A professor of biology, Leslie Jones, at Valdosta State University was recently notified that one of her student's parents had complained to the university about how she was teaching the construction of gender in her evolution and diversity course. After the student's father told the dean of VSU that he didn't want his daughter being taught such topics, the dean told Jones to change her approach to the material or be removed from teaching the class. But giving her such an ultimatum violates Professor Jones' First Amendment rights to academic freedom.
First Amendment Right to Academic Freedom
According to the First Amendment, the government cannot control speech unless it falls within certain restrictions of time, place, and manner. The notion of academic freedom was never mentioned and originally was not thought of as a constitutional right. But in 1952, the U.S. Supreme Court began making decisions that interpreted the First Amendment to include the right to academic freedom.
For instance, one of the first cases that verified the right to academic freedom considered whether state college professors who refused to take an oath saying they had never been part of a communist organization could have their salaries blocked by local taxpayers. The Supreme Court stated that unwarranted inhibition of a teacher's free spirit would affect their ability to teach. Teachers must be able to create spaces for free inquiry and open-mindedness so that they can encourage the practice of responsible and critical questioning.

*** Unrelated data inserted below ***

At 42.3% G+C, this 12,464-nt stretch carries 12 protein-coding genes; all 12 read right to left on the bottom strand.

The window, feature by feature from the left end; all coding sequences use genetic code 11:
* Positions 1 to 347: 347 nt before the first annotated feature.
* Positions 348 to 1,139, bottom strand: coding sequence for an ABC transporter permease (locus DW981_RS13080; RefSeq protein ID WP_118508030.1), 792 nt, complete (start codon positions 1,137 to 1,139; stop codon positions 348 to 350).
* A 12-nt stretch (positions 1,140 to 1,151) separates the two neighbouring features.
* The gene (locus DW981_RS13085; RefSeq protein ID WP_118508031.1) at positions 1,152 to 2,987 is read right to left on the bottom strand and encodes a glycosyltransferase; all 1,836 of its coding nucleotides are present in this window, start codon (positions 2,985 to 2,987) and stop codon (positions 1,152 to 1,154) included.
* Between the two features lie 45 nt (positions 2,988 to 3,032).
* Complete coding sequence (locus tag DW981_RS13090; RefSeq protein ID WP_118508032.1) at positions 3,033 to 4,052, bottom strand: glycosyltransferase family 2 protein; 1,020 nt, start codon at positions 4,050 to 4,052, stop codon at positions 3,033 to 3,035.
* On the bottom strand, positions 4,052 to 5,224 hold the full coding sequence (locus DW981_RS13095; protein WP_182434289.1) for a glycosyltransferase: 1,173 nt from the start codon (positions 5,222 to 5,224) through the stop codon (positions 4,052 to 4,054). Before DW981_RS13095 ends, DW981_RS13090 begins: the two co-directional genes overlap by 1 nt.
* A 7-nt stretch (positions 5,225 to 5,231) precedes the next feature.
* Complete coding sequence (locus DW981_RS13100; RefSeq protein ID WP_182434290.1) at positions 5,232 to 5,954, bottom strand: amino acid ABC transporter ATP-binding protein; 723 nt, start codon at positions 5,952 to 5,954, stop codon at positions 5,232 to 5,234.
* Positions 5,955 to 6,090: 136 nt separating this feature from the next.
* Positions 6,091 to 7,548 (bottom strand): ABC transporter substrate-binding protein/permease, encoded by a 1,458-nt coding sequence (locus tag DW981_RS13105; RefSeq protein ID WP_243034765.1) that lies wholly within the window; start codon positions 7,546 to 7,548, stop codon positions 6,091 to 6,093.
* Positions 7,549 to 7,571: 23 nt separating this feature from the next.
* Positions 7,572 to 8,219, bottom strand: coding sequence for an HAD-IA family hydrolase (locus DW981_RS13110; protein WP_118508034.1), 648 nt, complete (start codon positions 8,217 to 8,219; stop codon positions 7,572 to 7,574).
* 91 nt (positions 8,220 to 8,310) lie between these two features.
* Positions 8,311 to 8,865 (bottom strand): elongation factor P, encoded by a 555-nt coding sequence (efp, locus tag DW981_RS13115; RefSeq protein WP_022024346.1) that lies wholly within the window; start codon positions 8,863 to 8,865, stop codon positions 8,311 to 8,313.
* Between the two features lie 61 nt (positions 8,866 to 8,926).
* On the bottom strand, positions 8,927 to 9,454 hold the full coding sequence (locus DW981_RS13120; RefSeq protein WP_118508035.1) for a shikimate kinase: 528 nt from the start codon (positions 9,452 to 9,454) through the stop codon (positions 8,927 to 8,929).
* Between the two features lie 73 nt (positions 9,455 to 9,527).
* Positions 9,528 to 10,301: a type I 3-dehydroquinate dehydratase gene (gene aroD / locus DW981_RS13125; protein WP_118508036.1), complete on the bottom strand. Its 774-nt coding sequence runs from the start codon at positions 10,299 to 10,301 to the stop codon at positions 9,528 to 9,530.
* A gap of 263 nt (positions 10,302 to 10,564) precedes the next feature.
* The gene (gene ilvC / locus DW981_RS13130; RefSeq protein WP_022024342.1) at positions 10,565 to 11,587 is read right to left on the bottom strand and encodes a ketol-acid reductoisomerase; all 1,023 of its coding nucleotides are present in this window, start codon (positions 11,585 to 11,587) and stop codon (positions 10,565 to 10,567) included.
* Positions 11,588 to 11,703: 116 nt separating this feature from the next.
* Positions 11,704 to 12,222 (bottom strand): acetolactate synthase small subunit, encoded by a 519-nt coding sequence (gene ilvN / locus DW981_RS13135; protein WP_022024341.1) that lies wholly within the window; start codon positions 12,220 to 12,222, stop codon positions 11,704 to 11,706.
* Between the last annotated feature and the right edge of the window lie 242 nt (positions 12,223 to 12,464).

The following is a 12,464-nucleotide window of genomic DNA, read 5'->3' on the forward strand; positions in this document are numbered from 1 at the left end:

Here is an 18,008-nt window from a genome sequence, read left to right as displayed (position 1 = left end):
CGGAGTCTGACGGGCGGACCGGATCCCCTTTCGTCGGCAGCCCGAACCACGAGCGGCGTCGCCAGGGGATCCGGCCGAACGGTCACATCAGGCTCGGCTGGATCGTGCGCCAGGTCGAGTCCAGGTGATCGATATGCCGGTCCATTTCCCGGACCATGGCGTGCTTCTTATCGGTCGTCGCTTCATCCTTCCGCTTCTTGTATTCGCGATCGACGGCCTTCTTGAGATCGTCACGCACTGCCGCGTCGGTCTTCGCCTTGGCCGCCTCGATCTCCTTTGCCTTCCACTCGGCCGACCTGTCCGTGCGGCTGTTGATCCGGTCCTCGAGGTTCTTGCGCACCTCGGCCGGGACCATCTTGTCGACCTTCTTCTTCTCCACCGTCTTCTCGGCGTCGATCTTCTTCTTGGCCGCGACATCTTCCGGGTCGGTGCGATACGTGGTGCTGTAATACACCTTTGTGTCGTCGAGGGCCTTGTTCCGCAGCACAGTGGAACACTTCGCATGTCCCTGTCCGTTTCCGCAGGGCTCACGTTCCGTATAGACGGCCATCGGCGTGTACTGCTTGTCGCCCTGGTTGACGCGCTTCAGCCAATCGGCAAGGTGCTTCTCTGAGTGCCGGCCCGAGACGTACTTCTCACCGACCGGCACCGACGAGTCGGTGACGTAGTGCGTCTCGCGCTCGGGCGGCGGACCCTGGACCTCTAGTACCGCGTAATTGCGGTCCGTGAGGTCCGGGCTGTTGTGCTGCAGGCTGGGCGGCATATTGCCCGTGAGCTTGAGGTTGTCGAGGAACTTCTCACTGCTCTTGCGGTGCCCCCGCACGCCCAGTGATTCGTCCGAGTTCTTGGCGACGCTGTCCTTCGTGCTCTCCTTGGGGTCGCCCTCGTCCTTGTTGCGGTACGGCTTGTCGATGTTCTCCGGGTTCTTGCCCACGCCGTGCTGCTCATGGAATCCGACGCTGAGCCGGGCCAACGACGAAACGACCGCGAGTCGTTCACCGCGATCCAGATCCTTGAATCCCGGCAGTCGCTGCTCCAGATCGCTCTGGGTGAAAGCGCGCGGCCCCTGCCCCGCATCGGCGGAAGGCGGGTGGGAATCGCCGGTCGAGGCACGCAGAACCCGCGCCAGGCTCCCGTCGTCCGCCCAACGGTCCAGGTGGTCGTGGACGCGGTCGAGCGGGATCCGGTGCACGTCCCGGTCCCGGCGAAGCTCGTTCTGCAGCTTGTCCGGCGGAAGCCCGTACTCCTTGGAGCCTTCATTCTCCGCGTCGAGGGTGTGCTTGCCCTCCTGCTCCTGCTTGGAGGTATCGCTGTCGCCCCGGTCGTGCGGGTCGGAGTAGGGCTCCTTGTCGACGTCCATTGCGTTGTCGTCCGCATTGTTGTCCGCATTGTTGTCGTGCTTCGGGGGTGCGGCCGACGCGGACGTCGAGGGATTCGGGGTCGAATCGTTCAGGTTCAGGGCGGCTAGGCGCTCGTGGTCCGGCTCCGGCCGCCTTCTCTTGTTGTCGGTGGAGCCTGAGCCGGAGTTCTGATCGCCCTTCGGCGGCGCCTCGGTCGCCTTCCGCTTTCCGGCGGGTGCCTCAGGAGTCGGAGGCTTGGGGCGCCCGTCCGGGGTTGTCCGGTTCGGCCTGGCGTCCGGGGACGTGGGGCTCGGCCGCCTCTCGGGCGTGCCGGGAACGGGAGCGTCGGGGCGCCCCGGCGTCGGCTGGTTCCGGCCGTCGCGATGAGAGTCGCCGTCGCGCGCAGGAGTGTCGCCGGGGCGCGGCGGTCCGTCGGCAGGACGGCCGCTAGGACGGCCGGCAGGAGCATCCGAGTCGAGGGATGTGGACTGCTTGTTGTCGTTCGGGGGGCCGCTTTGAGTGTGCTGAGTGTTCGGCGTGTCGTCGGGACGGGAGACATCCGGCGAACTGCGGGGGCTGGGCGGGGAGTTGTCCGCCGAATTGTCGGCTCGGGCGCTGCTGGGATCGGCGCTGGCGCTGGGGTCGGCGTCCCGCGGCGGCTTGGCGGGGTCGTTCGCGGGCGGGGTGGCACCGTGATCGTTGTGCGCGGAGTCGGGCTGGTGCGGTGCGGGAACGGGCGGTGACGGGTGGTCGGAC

Private vs. Public Colleges and Academic Freedom
Even though most private universities view themselves as supporters of liberal learning, they are not legally obligated to abide by the First Amendment rights of their students on campus. If they do not make a promise to uphold their students' freedom of speech rights in the student handbook (which acts as a binding contract), they will not be made to do so in litigation.
But VSU is a public state college – which means that it is an extension of the government. As such, they must use the time, manner, and place test to determine if speech should be restricted. This test can only be made for content-neutral reasons – they cannot be made because of the message being expressed.
So public universities can decide when and where classes are held, as well as the manner of speech they are taught with, but they do not have the authority to demand that a teacher change the specifics of the material taught or face removal.
How an Attorney Advisor Can Help
Attorney Joseph D. Lento is a skilled attorney advisor who has helped faculty and students around the country navigate attacks on their First Amendment rights. Attorney Lento and the Lento Law Firm understand the obstacles their clients are up against and will work tirelessly to create a strong defense on your behalf that is sure to guarantee you the best possible outcome for your case.
You have the right to free speech, and if you are a professor, this right extends to the academic freedom to teach in whatever manner you deem necessary to promote free thinking. Call the Lento Law Firm at 888-535-3686 today or schedule a consultation online.